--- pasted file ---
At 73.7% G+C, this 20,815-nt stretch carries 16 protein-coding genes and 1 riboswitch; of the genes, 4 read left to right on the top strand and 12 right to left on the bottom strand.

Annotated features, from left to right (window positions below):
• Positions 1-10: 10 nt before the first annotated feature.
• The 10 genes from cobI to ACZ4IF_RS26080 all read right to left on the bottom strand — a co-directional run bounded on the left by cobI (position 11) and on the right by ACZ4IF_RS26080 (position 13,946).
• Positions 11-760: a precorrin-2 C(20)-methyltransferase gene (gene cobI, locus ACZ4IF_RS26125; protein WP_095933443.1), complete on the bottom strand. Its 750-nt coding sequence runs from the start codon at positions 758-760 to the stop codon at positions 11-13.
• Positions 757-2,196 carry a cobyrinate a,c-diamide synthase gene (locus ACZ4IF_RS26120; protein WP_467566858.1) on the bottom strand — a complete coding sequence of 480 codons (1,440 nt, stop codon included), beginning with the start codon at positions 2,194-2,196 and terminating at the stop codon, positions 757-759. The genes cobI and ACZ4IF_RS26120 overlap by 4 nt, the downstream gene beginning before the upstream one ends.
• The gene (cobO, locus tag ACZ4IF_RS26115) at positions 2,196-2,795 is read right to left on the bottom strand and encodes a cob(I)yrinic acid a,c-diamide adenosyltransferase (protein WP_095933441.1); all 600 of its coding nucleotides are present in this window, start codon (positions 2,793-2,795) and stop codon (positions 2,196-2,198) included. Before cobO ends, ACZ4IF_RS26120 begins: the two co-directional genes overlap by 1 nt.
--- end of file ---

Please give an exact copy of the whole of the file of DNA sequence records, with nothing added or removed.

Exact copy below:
At 73.7% G+C, this 20,815-nt stretch carries 16 protein-coding genes and 1 riboswitch; of the genes, 4 read left to right on the top strand and 12 right to left on the bottom strand.

Annotated features, from left to right (window positions below):
• Positions 1-10: 10 nt before the first annotated feature.
• The 10 genes from cobI to ACZ4IF_RS26080 all read right to left on the bottom strand — a co-directional run bounded on the left by cobI (position 11) and on the right by ACZ4IF_RS26080 (position 13,946).
• Positions 11-760: a precorrin-2 C(20)-methyltransferase gene (gene cobI, locus ACZ4IF_RS26125; protein WP_095933443.1), complete on the bottom strand. Its 750-nt coding sequence runs from the start codon at positions 758-760 to the stop codon at positions 11-13.
• Positions 757-2,196 carry a cobyrinate a,c-diamide synthase gene (locus ACZ4IF_RS26120; protein WP_467566858.1) on the bottom strand — a complete coding sequence of 480 codons (1,440 nt, stop codon included), beginning with the start codon at positions 2,194-2,196 and terminating at the stop codon, positions 757-759. The genes cobI and ACZ4IF_RS26120 overlap by 4 nt, the downstream gene beginning before the upstream one ends.
• The gene (cobO, locus tag ACZ4IF_RS26115) at positions 2,196-2,795 is read right to left on the bottom strand and encodes a cob(I)yrinic acid a,c-diamide adenosyltransferase (protein WP_095933441.1); all 600 of its coding nucleotides are present in this window, start codon (positions 2,793-2,795) and stop codon (positions 2,196-2,198) included. Before cobO ends, ACZ4IF_RS26120 begins: the two co-directional genes overlap by 1 nt.